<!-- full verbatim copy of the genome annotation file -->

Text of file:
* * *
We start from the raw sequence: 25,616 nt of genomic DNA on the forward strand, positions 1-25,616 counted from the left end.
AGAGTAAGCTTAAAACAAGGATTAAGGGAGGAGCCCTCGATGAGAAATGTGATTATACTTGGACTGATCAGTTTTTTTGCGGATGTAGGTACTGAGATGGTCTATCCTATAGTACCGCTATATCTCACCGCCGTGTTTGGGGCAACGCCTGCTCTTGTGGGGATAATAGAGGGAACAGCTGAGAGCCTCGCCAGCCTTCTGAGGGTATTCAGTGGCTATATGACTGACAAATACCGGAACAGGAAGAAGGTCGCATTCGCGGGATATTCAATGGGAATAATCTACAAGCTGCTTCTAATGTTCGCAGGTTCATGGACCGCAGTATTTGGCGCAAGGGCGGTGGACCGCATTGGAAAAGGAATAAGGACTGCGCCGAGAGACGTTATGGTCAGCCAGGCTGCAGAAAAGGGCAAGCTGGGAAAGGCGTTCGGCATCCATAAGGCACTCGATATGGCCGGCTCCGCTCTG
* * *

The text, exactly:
We start from the raw sequence: 25,616 nt of genomic DNA on the forward strand, positions 1-25,616 counted from the left end.
AGAGTAAGCTTAAAACAAGGATTAAGGGAGGAGCCCTCGATGAGAAATGTGATTATACTTGGACTGATCAGTTTTTTTGCGGATGTAGGTACTGAGATGGTCTATCCTATAGTACCGCTATATCTCACCGCCGTGTTTGGGGCAACGCCTGCTCTTGTGGGGATAATAGAGGGAACAGCTGAGAGCCTCGCCAGCCTTCTGAGGGTATTCAGTGGCTATATGACTGACAAATACCGGAACAGGAAGAAGGTCGCATTCGCGGGATATTCAATGGGAATAATCTACAAGCTGCTTCTAATGTTCGCAGGTTCATGGACCGCAGTATTTGGCGCAAGGGCGGTGGACCGCATTGGAAAAGGAATAAGGACTGCGCCGAGAGACGTTATGGTCAGCCAGGCTGCAGAAAAGGGCAAGCTGGGAAAGGCGTTCGGCATCCATAAGGCACTCGATATGGCCGGCTCCGCTCTG